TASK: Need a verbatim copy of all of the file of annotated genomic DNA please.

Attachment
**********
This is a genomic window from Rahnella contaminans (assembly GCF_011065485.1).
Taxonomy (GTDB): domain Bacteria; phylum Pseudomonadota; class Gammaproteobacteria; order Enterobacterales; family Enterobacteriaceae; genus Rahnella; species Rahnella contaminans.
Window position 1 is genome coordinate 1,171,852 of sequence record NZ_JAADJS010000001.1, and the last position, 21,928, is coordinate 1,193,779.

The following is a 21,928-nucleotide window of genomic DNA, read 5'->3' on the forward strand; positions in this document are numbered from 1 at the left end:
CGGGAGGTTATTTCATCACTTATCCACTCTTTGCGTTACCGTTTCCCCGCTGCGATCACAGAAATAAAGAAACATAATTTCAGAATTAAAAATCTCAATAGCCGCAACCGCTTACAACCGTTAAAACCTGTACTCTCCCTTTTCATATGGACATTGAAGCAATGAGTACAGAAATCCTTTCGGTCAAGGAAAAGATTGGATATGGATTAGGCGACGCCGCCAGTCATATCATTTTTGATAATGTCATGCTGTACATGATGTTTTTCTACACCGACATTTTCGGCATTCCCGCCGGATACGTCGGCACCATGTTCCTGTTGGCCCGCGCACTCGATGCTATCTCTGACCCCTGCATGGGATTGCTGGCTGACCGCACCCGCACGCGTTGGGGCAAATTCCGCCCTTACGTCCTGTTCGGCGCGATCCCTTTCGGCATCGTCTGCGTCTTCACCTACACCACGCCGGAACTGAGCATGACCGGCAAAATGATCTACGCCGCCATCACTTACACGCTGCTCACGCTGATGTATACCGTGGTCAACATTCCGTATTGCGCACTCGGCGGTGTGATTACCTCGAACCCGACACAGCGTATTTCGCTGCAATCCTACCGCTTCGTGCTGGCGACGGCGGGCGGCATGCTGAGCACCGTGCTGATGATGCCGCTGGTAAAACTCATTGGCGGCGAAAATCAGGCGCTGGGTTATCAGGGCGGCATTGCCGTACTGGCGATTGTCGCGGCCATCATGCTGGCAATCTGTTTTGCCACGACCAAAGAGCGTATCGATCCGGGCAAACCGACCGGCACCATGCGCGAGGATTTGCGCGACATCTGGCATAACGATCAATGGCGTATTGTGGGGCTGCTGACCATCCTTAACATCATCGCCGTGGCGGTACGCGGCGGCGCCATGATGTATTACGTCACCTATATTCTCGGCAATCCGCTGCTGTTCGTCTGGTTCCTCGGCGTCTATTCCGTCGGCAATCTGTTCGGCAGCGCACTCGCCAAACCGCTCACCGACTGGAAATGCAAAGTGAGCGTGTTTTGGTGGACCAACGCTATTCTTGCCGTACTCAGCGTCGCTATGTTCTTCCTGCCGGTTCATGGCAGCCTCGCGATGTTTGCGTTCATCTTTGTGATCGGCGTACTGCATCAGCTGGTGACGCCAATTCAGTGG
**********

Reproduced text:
This is a genomic window from Rahnella contaminans (assembly GCF_011065485.1).
Taxonomy (GTDB): domain Bacteria; phylum Pseudomonadota; class Gammaproteobacteria; order Enterobacterales; family Enterobacteriaceae; genus Rahnella; species Rahnella contaminans.
Window position 1 is genome coordinate 1,171,852 of sequence record NZ_JAADJS010000001.1, and the last position, 21,928, is coordinate 1,193,779.

The following is a 21,928-nucleotide window of genomic DNA, read 5'->3' on the forward strand; positions in this document are numbered from 1 at the left end:
CGGGAGGTTATTTCATCACTTATCCACTCTTTGCGTTACCGTTTCCCCGCTGCGATCACAGAAATAAAGAAACATAATTTCAGAATTAAAAATCTCAATAGCCGCAACCGCTTACAACCGTTAAAACCTGTACTCTCCCTTTTCATATGGACATTGAAGCAATGAGTACAGAAATCCTTTCGGTCAAGGAAAAGATTGGATATGGATTAGGCGACGCCGCCAGTCATATCATTTTTGATAATGTCATGCTGTACATGATGTTTTTCTACACCGACATTTTCGGCATTCCCGCCGGATACGTCGGCACCATGTTCCTGTTGGCCCGCGCACTCGATGCTATCTCTGACCCCTGCATGGGATTGCTGGCTGACCGCACCCGCACGCGTTGGGGCAAATTCCGCCCTTACGTCCTGTTCGGCGCGATCCCTTTCGGCATCGTCTGCGTCTTCACCTACACCACGCCGGAACTGAGCATGACCGGCAAAATGATCTACGCCGCCATCACTTACACGCTGCTCACGCTGATGTATACCGTGGTCAACATTCCGTATTGCGCACTCGGCGGTGTGATTACCTCGAACCCGACACAGCGTATTTCGCTGCAATCCTACCGCTTCGTGCTGGCGACGGCGGGCGGCATGCTGAGCACCGTGCTGATGATGCCGCTGGTAAAACTCATTGGCGGCGAAAATCAGGCGCTGGGTTATCAGGGCGGCATTGCCGTACTGGCGATTGTCGCGGCCATCATGCTGGCAATCTGTTTTGCCACGACCAAAGAGCGTATCGATCCGGGCAAACCGACCGGCACCATGCGCGAGGATTTGCGCGACATCTGGCATAACGATCAATGGCGTATTGTGGGGCTGCTGACCATCCTTAACATCATCGCCGTGGCGGTACGCGGCGGCGCCATGATGTATTACGTCACCTATATTCTCGGCAATCCGCTGCTGTTCGTCTGGTTCCTCGGCGTCTATTCCGTCGGCAATCTGTTCGGCAGCGCACTCGCCAAACCGCTCACCGACTGGAAATGCAAAGTGAGCGTGTTTTGGTGGACCAACGCTATTCTTGCCGTACTCAGCGTCGCTATGTTCTTCCTGCCGGTTCATGGCAGCCTCGCGATGTTTGCGTTCATCTTTGTGATCGGCGTACTGCATCAGCTGGTGACGCCAATTCAGTGG